The other major issue that I know many will have a problem with is the resolution of the Zod story.  Toward the end of the movie, using information received from Jor-El’s message, Superman, Lois, and the army send the majority of the Kryptonian criminals back into the Phantom Zone, but Zod is too far away to captured.  The two begin a furious fight before Superman grabs Zod in a hold.  At that moment, Zod tells Superman that he will never stop trying to destroy Clark’s adopted homeworld.  To prove his point, he begins using his heat vision to attempt to fry a family in the building the two are fighting in.  With no other clear alternative, Clark does the unthinkable and kills his enemy.  He is then shown to be very upset over this development.  I know many will say that Superman does not kill.  And normally, this is the case.  But exceptions have always been made to this rule.  In the Golden Age comics, he killed several people.  In the last Silver Age story, he kills the villain and retires.  In the modern age, he killed three criminals (Zod included) before deciding he would never kill again.   But even then, later, he kills Doomsday (who promptly gets better, but you can’t blame Clark for that).  The point is Superman does not want to kill but sometimes realizes he has to if he wants to save people. Another point could also be made that with this being his first outing as Superman, he acted rashly, and will think of ways out of similar situations in the future (like flying the villain into outer space to a prison planetJ). 

Other than those two possible problems though the movie is a fantastic movie showing what the world would be like with real super-powered individuals in it.  Clark’s adopted father struggles to rise a boy into a man and the relationship between the characters was handled wonderfully, just in time for Father’s Day.  Likewise, Jor-El gets a much bigger role than in previous movies.  Clark’s moms also do a good deal more than previous showcases.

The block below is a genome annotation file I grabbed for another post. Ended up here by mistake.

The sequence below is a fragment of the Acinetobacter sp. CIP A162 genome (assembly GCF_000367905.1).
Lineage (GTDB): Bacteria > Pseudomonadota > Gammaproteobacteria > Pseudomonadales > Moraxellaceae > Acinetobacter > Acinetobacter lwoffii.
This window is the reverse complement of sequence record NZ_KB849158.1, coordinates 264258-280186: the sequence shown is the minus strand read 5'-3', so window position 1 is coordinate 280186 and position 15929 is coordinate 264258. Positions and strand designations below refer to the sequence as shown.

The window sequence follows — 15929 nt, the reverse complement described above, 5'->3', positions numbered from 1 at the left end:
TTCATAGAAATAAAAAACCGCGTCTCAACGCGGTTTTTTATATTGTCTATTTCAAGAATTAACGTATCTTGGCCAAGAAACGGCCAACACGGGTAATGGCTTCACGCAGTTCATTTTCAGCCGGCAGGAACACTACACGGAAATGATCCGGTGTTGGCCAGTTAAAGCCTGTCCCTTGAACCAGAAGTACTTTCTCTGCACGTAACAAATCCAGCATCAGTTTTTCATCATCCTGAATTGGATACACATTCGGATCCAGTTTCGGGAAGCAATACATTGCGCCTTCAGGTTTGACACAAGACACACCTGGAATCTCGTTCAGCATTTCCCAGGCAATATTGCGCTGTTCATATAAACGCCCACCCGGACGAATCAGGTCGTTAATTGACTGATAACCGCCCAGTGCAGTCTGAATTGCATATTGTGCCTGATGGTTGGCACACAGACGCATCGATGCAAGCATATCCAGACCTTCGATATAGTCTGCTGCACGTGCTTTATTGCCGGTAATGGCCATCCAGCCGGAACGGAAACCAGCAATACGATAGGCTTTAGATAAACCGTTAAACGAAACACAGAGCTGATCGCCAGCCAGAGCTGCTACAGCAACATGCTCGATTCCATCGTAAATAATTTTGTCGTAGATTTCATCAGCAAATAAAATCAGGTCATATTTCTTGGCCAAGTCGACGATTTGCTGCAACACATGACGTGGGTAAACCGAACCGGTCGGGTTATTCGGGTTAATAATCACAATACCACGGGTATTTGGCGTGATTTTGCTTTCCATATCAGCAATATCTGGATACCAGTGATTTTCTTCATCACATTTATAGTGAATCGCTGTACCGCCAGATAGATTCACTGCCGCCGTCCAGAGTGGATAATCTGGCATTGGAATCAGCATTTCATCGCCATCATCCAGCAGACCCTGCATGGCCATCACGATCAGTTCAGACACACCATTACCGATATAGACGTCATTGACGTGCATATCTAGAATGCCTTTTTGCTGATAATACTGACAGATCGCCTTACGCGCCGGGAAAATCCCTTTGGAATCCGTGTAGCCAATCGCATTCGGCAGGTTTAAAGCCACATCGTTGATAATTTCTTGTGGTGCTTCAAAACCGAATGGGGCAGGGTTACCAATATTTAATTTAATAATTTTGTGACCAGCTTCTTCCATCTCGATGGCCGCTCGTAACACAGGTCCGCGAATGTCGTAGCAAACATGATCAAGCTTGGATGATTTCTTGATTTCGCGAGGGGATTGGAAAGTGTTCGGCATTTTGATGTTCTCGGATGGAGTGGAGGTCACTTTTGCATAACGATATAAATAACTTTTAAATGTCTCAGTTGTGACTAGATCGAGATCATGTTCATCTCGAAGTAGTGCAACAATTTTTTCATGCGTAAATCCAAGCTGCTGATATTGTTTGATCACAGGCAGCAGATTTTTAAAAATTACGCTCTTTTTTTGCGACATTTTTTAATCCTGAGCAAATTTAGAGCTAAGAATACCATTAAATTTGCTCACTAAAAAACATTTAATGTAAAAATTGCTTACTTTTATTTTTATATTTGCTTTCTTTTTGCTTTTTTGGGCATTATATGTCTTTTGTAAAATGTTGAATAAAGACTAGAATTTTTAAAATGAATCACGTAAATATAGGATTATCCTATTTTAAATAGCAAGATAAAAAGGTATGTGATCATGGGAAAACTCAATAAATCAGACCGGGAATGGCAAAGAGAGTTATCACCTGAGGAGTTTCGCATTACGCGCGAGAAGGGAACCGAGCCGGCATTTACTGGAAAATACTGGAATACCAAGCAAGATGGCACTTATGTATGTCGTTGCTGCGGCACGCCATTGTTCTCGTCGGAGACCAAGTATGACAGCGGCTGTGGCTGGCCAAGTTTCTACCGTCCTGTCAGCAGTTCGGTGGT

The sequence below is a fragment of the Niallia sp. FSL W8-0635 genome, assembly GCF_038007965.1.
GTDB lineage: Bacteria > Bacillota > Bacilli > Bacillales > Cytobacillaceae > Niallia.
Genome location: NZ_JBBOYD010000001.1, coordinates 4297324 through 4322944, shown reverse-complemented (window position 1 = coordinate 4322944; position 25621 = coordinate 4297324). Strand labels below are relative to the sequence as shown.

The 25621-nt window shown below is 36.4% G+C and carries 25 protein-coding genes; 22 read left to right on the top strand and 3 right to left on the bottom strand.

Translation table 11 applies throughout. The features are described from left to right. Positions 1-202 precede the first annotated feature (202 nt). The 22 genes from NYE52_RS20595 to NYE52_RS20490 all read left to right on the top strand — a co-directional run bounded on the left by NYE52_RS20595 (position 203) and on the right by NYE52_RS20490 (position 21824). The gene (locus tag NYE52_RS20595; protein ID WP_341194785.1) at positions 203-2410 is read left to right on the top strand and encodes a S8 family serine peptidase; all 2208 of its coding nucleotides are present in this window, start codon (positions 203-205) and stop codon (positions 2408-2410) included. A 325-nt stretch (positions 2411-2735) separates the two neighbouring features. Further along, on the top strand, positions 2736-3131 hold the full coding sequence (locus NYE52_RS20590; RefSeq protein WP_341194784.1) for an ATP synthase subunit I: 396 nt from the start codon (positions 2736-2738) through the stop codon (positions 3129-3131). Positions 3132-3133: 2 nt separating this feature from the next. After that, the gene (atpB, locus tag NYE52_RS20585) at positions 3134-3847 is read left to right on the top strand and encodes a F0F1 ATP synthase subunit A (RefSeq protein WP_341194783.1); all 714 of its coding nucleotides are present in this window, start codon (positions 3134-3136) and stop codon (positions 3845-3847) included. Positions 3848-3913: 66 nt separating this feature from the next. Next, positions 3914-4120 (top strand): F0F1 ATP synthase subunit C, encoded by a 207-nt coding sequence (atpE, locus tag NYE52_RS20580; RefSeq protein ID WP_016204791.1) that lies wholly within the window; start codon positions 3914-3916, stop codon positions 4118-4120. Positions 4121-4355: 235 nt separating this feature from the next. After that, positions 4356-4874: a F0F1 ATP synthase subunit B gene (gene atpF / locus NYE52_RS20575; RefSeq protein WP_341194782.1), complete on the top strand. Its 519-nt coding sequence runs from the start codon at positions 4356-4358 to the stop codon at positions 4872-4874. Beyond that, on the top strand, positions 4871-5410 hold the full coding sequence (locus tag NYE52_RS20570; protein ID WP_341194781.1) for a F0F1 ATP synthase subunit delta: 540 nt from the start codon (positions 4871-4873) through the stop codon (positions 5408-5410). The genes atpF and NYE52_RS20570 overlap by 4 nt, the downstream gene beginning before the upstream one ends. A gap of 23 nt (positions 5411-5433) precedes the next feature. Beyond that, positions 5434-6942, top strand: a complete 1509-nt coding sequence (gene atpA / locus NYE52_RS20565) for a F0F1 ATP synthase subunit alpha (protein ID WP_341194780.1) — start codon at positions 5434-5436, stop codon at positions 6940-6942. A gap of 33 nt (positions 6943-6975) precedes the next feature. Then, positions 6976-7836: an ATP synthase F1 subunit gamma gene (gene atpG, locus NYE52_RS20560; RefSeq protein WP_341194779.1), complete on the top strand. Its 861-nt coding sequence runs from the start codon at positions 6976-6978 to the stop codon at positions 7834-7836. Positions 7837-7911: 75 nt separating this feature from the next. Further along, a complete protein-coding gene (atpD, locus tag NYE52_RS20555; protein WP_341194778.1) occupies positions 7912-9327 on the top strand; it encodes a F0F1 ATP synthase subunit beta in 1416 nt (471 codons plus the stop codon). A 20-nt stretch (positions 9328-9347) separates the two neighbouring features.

Clark’s other relationships, like with the military, were handled much better than in previous movies too.  I hardly believe the US government would be thrilled to have someone with Clark’s abilities flying around.  But a respect was developed slowly and naturally between the two.  Another interesting relationship dealt with Clark’s faith.  Clark kept his faith even in the difficult situation he found himself thrust in, and sought advice from a minister to know he was making the right choice. 

This movie offered a brilliant examination of what super-powered individuals would bring to the world.  It also had a great deal of sci-fi fun in it, which works well because Superman was created by a pair of guys who fell in love with science fiction at an early age.  It has a nice message about faith and the value of family.  And it made a ton of money in its first week, insuring a sequel and hopefully a potential Justice League spin-off.  Way to go DC!